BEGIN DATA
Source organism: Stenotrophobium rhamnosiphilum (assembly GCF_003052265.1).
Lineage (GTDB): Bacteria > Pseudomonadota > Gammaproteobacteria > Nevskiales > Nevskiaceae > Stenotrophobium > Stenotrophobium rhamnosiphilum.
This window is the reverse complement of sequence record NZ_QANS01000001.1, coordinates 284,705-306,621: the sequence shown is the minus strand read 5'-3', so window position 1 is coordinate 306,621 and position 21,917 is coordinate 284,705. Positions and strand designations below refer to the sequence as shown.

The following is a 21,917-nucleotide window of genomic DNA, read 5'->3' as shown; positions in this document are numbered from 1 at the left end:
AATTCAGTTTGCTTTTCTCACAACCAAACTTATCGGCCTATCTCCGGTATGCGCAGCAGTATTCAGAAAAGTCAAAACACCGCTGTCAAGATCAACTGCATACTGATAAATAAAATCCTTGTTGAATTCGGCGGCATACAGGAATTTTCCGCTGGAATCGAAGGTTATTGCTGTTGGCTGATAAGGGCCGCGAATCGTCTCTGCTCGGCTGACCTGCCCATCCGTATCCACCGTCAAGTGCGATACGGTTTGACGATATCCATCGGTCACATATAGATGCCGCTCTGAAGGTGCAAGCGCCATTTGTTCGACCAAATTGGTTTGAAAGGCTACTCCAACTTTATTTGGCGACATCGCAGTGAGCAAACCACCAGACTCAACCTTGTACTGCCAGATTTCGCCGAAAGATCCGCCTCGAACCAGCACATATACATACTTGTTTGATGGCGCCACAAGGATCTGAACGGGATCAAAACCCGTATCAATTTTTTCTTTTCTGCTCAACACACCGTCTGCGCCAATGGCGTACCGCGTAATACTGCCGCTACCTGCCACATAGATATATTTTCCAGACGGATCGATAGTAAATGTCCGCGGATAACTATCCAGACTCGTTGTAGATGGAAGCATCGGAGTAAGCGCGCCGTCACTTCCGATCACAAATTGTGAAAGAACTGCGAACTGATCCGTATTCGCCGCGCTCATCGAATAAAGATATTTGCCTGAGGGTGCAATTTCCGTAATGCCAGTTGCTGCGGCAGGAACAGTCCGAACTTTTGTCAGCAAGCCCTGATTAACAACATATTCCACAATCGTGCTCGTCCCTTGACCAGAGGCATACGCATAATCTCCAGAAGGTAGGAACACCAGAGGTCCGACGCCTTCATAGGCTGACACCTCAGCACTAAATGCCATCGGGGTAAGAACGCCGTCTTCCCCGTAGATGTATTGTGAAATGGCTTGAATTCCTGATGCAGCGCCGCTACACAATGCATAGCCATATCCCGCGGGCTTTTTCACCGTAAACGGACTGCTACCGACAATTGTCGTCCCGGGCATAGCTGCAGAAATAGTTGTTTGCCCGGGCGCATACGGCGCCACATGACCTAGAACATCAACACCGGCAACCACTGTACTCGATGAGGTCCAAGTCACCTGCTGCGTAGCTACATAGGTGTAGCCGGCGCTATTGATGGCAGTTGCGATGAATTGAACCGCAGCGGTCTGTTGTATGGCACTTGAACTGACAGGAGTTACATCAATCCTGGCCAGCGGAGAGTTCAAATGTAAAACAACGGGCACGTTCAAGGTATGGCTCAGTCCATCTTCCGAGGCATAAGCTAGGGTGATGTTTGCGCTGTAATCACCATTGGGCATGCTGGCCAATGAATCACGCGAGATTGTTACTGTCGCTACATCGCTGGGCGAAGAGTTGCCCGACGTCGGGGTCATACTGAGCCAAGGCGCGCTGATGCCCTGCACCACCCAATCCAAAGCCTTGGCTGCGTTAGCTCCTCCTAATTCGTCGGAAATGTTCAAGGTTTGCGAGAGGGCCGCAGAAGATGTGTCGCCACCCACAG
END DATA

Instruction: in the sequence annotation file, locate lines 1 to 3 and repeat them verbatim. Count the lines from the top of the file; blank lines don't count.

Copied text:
Source organism: Stenotrophobium rhamnosiphilum (assembly GCF_003052265.1).
Lineage (GTDB): Bacteria > Pseudomonadota > Gammaproteobacteria > Nevskiales > Nevskiaceae > Stenotrophobium > Stenotrophobium rhamnosiphilum.
This window is the reverse complement of sequence record NZ_QANS01000001.1, coordinates 284,705-306,621: the sequence shown is the minus strand read 5'-3', so window position 1 is coordinate 306,621 and position 21,917 is coordinate 284,705. Positions and strand designations below refer to the sequence as shown.